Is there a way other than guess and check to figure it out?
Hi Ilikebugs,
Yes, you can solve this systematically. Let $X$ be the center of the circle which passes through points $M$, $O$, and $P$. Show that $\triangle MXO\cong \triangle OXN$. Argue that $m\angle XON = 30º$. Draw an altitude of $\triangle XON$ from vertex $X$ to side $ON$. Say $Y$ is the point of intersection of the altidtude with side $ON$. Then consider the right triangle $\triangle OXY$ and solve the hypotenuse $OX$, which is the radius you want.
Let's begin by constructing the line segment $\overline{MN}$. since $\overline{OM}=\overline{ON}=R$, we know $\triangle MON$ is isosceles, and so we can label $\angle OMN=\angle ONM=\theta$:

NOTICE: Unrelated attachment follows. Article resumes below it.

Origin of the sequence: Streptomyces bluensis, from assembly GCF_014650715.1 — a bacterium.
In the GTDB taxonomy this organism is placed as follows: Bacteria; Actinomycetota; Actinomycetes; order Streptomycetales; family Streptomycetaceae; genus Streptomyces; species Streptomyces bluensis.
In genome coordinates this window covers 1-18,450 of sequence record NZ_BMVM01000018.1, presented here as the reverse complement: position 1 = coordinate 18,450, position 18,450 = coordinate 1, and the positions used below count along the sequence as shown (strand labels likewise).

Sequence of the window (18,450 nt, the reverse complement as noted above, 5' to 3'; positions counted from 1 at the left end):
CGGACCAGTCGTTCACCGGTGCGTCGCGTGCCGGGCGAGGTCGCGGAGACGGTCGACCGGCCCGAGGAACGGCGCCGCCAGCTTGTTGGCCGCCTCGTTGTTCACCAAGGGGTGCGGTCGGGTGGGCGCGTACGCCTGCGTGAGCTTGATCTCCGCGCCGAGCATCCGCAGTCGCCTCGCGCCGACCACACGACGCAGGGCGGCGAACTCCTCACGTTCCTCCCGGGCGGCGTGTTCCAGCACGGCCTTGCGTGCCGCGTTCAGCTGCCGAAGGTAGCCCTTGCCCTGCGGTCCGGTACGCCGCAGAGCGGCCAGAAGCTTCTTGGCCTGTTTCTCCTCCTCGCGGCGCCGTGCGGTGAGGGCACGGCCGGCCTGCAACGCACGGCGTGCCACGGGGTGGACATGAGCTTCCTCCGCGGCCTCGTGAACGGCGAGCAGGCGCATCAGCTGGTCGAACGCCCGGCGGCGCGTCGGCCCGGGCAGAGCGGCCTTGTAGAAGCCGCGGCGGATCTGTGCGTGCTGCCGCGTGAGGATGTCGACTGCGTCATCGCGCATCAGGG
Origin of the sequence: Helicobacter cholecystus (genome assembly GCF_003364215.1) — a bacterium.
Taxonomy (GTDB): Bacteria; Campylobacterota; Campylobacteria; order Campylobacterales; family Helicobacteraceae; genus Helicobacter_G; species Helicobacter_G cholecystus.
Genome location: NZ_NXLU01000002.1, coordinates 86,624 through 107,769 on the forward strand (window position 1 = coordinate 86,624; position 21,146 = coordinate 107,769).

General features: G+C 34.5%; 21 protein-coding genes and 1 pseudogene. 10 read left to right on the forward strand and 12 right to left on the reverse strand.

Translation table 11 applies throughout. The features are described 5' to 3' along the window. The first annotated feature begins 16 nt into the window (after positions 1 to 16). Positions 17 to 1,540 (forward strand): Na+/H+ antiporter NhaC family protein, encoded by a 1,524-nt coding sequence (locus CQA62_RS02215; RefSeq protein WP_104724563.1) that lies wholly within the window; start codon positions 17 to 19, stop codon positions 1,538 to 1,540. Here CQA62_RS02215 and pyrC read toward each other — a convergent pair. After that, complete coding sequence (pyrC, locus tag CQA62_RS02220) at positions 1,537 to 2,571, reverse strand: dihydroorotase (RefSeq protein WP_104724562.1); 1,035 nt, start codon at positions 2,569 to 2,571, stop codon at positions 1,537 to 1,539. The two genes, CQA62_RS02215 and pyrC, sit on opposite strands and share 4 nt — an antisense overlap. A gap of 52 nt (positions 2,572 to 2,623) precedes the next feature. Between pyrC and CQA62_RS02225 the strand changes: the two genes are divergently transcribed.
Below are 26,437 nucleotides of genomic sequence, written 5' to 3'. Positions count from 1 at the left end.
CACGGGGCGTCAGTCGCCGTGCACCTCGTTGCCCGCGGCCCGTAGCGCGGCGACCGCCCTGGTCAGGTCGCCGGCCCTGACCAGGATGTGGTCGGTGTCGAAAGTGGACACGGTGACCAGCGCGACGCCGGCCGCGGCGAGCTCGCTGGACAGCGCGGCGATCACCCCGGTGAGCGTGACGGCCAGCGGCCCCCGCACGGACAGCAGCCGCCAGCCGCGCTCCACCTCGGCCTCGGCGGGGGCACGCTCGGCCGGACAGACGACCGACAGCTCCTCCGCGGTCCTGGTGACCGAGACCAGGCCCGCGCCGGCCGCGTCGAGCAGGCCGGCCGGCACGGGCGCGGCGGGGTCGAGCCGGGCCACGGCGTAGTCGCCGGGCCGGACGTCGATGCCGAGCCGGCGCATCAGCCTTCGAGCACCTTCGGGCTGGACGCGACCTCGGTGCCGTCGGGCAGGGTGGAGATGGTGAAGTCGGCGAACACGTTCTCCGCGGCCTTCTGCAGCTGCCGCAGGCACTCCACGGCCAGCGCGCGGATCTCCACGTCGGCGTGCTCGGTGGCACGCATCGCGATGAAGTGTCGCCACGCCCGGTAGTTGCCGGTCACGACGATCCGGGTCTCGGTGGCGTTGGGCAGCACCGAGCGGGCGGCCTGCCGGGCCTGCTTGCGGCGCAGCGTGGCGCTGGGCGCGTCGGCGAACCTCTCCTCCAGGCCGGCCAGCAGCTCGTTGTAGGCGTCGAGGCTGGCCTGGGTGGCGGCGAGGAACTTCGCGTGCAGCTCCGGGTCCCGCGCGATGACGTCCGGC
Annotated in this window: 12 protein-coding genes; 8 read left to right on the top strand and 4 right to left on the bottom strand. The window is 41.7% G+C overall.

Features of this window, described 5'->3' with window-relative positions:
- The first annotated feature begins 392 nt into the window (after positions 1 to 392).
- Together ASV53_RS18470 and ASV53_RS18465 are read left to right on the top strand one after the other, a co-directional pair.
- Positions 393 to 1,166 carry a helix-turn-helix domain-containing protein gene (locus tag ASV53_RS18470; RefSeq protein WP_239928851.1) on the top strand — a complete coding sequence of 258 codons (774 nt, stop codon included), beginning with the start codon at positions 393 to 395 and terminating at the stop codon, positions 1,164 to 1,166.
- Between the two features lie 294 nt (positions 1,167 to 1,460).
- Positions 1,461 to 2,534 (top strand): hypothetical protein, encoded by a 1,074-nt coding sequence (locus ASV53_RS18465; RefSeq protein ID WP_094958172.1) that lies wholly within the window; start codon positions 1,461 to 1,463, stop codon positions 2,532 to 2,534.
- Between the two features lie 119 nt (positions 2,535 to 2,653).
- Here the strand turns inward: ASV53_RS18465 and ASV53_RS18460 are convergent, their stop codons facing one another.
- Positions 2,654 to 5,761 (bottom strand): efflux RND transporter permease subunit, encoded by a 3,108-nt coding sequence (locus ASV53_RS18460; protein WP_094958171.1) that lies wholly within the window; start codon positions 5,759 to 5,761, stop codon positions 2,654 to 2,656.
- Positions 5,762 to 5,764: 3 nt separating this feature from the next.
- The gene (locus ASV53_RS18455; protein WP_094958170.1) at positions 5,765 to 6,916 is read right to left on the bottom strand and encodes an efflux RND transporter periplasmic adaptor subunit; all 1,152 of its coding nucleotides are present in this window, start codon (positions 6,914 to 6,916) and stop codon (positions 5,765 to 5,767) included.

Given that the sum of the interior angles in a triangle is $180^{\circ}$, we may state:
$ \displaystyle 2\theta+60^{\circ}=180^{\circ}$
Solving this, we find:
$ \displaystyle \theta=60^{\circ}$
And so we know $\triangle MON$ is equilateral:
Next, let's decompose $\triangle MON$ into 3 congruent isosceles triangles sharing a central common vertex:
Now, using the formula for the area of a triangle, we may state:
$ \displaystyle 3\cdot\frac{1}{2}Rr\sin\left(30^{\circ}\right)=\frac{1}{2}R^2\sin\left(60^{\circ}\right)$
Can you now solve for $r$?
Well, what are $\sin\left(30^{\circ}\right)$ and $\sin\left(60^{\circ}\right)$?
Put away the calculator! This will help in the long run... Memorize the sine and cosine functions for the angles 0, 30, 45, 60, and 90 degrees. It will save you a lot of time and grief.
sin(30) = 1/2 and sin(60) = sqrt(3) / 2.
Put these into your equation for r. Can you solve it now?
-Dan